Input/output circuitry 804 provides the capability to input data to, or output data from, database/System 800. For example, input/output circuitry may include input devices, such as keyboards, mice, touchpads, trackballs, scanners, etc., output devices, such as video adapters, monitors, printers, etc., and input/output devices, such as, modems, etc. Network adapter 806 interfaces database/System 800 with Internet/intranet 810. Internet/intranet 810 may include one or more standard local area network (LAN) or wide area network (WAN), such as Ethernet, Token Ring, the Internet, or a private or proprietary LAN/WAN.
Memory 808 stores program instructions that are executed by, and data that are used and processed by, CPU 802 to perform the functions of system 800. Memory 808 may include electronic memory devices, such as random-access memory (RAM), read-only memory (ROM), programmable read-only memory (PROM), electrically erasable programmable read-only memory (EEPROM), flash memory, etc., and electro-mechanical memory, such as magnetic disk drives, tape drives, optical disk drives, etc., which may use an integrated drive electronics (IDE) interface, or a variation or enhancement thereof, such as enhanced IDE (EIDE) or ultra direct memory access (UDMA), or a small computer system interface (SCSI) based interface, or a variation or enhancement thereof, such as fast-SCSI, wide-SCSI, fast and wide-SCSI, etc, or a fiber channel-arbitrated loop (FC-AL) interface.
The contents of memory 808 varies depending upon the function that system 800 is programmed to perform. One of skill in the art would recognize that these functions, along with the memory contents related to those functions, may be included on one system, or may be distributed among a plurality of systems, based on well-known engineering considerations. The present invention contemplates any and all such arrangements.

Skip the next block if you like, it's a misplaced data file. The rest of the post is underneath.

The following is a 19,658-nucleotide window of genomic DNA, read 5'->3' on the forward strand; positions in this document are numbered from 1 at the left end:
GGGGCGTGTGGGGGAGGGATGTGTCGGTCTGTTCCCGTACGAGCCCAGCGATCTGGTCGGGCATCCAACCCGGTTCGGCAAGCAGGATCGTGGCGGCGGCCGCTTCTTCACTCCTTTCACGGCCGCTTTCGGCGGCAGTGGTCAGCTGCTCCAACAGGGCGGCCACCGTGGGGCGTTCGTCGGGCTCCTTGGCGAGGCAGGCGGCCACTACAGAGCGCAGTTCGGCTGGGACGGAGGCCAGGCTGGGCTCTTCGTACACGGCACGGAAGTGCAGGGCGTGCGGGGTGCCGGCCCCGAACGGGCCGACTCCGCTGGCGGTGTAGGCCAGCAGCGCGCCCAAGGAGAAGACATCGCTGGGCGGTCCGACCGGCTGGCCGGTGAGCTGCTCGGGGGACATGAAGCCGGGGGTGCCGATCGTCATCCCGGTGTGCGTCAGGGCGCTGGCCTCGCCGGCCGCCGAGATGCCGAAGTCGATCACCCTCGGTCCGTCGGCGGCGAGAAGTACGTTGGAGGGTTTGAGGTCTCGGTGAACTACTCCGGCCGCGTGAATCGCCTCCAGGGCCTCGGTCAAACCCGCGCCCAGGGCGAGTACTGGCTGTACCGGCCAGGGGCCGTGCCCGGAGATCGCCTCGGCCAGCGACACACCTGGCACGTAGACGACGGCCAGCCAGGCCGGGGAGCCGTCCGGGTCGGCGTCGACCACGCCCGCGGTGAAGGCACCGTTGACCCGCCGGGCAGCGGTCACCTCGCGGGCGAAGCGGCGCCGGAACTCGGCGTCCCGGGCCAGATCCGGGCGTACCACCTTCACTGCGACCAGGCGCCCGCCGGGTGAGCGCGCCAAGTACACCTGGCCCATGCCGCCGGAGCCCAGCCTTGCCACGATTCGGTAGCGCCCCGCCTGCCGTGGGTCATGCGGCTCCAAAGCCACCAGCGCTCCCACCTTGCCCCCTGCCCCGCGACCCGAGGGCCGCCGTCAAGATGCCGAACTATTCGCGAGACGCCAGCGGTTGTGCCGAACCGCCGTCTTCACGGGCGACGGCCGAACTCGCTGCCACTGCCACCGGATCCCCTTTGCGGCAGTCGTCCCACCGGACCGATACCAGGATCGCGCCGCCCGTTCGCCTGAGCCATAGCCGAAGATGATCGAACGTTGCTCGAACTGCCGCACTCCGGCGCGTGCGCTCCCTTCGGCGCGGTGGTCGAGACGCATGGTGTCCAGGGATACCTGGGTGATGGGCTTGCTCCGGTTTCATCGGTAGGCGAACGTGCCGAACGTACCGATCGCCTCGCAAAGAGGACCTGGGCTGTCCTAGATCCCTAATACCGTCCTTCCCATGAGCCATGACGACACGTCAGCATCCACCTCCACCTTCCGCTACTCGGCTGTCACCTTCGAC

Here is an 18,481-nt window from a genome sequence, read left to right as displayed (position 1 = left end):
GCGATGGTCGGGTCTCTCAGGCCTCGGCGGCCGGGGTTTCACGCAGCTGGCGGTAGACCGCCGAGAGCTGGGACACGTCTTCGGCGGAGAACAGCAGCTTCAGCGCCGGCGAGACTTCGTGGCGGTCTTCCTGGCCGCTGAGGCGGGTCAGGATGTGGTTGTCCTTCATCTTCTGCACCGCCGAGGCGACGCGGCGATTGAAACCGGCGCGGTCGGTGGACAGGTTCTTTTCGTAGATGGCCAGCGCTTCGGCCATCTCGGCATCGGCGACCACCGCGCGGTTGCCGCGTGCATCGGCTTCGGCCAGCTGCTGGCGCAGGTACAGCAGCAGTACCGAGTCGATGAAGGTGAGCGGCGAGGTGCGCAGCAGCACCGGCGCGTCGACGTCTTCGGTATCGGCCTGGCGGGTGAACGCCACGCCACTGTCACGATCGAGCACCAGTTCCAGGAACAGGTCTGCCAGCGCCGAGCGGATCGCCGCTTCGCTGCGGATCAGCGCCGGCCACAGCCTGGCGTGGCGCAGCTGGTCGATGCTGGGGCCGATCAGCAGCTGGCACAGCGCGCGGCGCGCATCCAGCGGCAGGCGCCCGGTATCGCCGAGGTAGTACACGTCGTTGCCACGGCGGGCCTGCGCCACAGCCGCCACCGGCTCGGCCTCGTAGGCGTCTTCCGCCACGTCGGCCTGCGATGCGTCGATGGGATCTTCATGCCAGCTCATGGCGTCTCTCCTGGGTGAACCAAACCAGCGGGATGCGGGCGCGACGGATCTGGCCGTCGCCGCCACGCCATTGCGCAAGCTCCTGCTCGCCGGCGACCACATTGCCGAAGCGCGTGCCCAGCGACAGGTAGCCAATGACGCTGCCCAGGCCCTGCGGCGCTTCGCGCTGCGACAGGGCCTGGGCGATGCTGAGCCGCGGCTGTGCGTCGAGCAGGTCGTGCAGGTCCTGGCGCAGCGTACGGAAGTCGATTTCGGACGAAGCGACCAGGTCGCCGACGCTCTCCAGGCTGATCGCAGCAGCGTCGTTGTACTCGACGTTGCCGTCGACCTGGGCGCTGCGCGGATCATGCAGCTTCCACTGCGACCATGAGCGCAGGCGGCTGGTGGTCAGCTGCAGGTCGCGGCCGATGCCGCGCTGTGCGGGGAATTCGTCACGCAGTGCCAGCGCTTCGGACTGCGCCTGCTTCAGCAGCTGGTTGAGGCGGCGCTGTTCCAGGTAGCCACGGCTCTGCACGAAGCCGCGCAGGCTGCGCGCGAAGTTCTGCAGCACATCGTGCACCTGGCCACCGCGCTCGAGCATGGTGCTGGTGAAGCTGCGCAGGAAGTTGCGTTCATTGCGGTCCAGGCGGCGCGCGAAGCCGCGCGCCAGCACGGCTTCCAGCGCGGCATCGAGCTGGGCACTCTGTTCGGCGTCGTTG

In the example shown in
As shown in
Although specific embodiments of the present invention have been described, it will be understood by those of skill in the art that there are other embodiments that are equivalent to the described embodiments. Accordingly, it is to be understood that the invention is not to be limited by the specific illustrated embodiments, but only by the scope of the appended claims.
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|U.S. Classification||370/254, 370/255, 369/47.28, 370/256, 370/257|
|Aug 26, 2004||AS||Assignment|
Owner name: FUJITSU NETWORK COMMUNICATIONS, INC., TEXAS
Free format text: ASSIGNMENT OF ASSIGNORS INTEREST;ASSIGNORS:GALOU, SALIM;BHATTACHARYYA, AMITAVA;MAN, AN-CHUNG;REEL/FRAME:015738/0783;SIGNING DATES FROM 20040820 TO 20040824
Owner name: FUJITSU NETWORK COMMUNICATIONS, INC.,TEXAS
Free format text: ASSIGNMENT OF ASSIGNORS INTEREST;ASSIGNORS:GALOU, SALIM;BHATTACHARYYA, AMITAVA;MAN, AN-CHUNG;SIGNING DATES FROM 20040820 TO 20040824;REEL/FRAME:015738/0783
|Mar 14, 2005||AS||Assignment|
Owner name: FUJITSU LIMITED, JAPAN
Free format text: ASSIGNMENT OF ASSIGNORS INTEREST;ASSIGNOR:FUJITSU NETWORK COMMUNICATIONS, INC.;REEL/FRAME:015895/0219
Effective date: 20050310
Owner name: FUJITSU LIMITED,JAPAN
Free format text: ASSIGNMENT OF ASSIGNORS INTEREST;ASSIGNOR:FUJITSU NETWORK COMMUNICATIONS, INC.;REEL/FRAME:015895/0219
Effective date: 20050310